Just like Bathgate, Armadale had its own Regal Theatre.
The Regal Theatre, Armadale, was opened on Saturday, 4 December 1937 to replace The Star Theatre on North Street.
It was designed by architect Andrew David Haxton (1878 – 1960) who also designed the Regal in Bathgate and it sat up to 1,250 in its audience.
Although it housed the most modern lighting equipment of its time, it served not only as a cinema, but also as a theatre as it had dressing rooms. Well-known performers such as Harry Gordon and Harry Lauder appeared at The Regal, but home-grown talent also entertained, such as the company of Armadale Co-operative Dramatic Club* and Armadale Choral Society. It was a popular venue for all ages whether families on an evening out, courting couples watching the latest film, or children attending the ever-popular Children’s Saturday and Christmas matinees (e.g. Elmo the Mighty, The Iron Man, Houdini). The evening programme was changed twice weekly and, occasionally, it included live variety acts as well as films.
Ian Ross told about life as a projectionist at the Regal Theatre in ‘Behind the flickering spotlight’, in HAA’s Your magazine Issue No 9, June 1999:
“To become a projectionist you had to sign indenture papers and serve a three years’ apprenticeship. During this time you had to attend Bristo Technical Institute in Edinburgh, one day per week, where you were tutored to City and Guilds standard.
A Projectionist is in charge of heating, lighting and showing the film. The hours of work were from 9.00am to 12.00 noon, then in the evening, 4.00pm till 10.30pm. In the mornings your task was to take all the collected debris from the night before, including crisp packets, ice lolly wrappers, etc. and put them in the heating boiler. You then had to go out to the back yard, barrow the amount of coal needed to replenish the bunker, and keep the boiler stoked up. After this, the rest of the morning was spent cleaning light fittings, replacing bulbs and checking the wiring. The boiler was replaced by an oil fired system in the mid 1960s and the coal system was not missed by me, I can tell you. On Monday and Thursday mornings, time was spent unpacking and preparing the films for showing.”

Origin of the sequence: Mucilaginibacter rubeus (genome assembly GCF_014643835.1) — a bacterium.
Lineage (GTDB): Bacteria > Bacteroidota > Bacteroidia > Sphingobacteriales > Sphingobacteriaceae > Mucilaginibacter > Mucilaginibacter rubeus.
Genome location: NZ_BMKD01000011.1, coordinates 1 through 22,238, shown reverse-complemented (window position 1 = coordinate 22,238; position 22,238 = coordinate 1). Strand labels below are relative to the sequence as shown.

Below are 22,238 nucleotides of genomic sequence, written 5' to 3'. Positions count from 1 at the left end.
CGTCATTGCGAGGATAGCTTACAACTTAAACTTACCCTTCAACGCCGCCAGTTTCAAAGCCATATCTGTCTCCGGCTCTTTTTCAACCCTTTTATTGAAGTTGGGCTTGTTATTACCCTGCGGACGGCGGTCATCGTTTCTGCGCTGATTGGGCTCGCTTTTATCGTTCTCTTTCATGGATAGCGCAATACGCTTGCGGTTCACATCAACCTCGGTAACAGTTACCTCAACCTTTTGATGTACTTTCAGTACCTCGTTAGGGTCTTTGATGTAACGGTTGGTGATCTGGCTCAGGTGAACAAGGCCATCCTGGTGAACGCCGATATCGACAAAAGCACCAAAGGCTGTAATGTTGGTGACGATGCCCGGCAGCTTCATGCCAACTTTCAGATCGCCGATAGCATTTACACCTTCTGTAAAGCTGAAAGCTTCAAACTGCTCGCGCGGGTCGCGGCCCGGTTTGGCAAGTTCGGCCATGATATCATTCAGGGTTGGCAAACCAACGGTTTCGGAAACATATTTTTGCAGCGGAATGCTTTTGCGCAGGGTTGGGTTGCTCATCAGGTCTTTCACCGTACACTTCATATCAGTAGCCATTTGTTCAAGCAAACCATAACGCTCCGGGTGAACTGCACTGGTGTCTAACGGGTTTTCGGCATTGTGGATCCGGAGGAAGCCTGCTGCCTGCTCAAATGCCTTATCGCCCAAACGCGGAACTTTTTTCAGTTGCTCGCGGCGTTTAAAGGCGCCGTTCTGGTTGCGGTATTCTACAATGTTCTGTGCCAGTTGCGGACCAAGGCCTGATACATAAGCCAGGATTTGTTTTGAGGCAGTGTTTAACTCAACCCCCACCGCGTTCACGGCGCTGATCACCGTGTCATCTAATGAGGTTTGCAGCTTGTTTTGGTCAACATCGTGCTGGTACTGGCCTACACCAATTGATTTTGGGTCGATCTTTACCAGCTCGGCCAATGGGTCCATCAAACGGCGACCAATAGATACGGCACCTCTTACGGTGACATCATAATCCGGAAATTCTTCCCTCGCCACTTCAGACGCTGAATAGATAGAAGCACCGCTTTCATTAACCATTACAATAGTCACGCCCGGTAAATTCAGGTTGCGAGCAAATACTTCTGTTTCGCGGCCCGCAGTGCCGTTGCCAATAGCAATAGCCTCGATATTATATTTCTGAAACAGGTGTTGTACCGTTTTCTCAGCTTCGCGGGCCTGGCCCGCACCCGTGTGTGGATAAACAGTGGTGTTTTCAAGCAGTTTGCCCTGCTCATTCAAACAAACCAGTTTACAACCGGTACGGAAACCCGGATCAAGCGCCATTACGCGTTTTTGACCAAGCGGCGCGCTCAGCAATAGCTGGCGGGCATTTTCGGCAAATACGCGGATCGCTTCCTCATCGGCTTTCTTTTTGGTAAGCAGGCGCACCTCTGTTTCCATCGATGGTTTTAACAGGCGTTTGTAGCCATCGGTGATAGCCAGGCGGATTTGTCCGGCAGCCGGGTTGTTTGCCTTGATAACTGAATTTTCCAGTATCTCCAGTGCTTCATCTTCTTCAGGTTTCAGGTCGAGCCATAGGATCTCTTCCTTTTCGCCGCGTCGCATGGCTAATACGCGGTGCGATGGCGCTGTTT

He commented about the cleanliness of Armadale’s Regal Theatre in those days and then described his busy evenings.
“Each film that arrives is made up of anything from four to six or even more reels and each reel lasts about twenty minutes. By the time you have laced up a new reel and rewound the one just used, it is time to change another one. This is done by using two projectors, a series of cue marks and numbered leaders….. The first mark tells the projectionist to start the projector and the second one tells him to change over. This is done by flicking one switch on the projector to open the shutter and another switch on the wall to transfer the sound. The projectors were ‘Gaumont Kalee 21’. They were about six feet high and the arc lighting stretched back about four feet. The projector arc lighting was controlled by two mercury bulbs in a transformer housed in a room of its own. The light was created by two carbon rods about ½” apart, this gave off a light three times brighter than a welding rod.”
The last film shown at The Regal was “That the way it is“. The Regal closed on the 3 June 1972. Although it was bought by Armadale Burgh Council, and many options were considered for its use, from 1977 onwards, demolition seemed inevitable. In 1980, a local Action Group was formed in the hope that the building could be saved and restored for much-needed community use. However, in 1983, the building was finally demolished.
Read more at Armadale.org.uk here